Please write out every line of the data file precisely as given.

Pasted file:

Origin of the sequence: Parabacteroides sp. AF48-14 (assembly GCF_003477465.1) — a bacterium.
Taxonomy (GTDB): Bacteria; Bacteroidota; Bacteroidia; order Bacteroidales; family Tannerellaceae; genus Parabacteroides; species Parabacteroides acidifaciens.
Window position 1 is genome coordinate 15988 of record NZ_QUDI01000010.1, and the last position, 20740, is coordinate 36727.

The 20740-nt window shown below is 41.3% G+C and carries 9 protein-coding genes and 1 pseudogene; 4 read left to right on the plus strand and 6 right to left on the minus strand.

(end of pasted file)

Origin of the sequence: Parabacteroides sp. AF48-14 (assembly GCF_003477465.1) — a bacterium.
Taxonomy (GTDB): Bacteria; Bacteroidota; Bacteroidia; order Bacteroidales; family Tannerellaceae; genus Parabacteroides; species Parabacteroides acidifaciens.
Window position 1 is genome coordinate 15988 of record NZ_QUDI01000010.1, and the last position, 20740, is coordinate 36727.

The 20740-nt window shown below is 41.3% G+C and carries 9 protein-coding genes and 1 pseudogene; 4 read left to right on the plus strand and 6 right to left on the minus strand.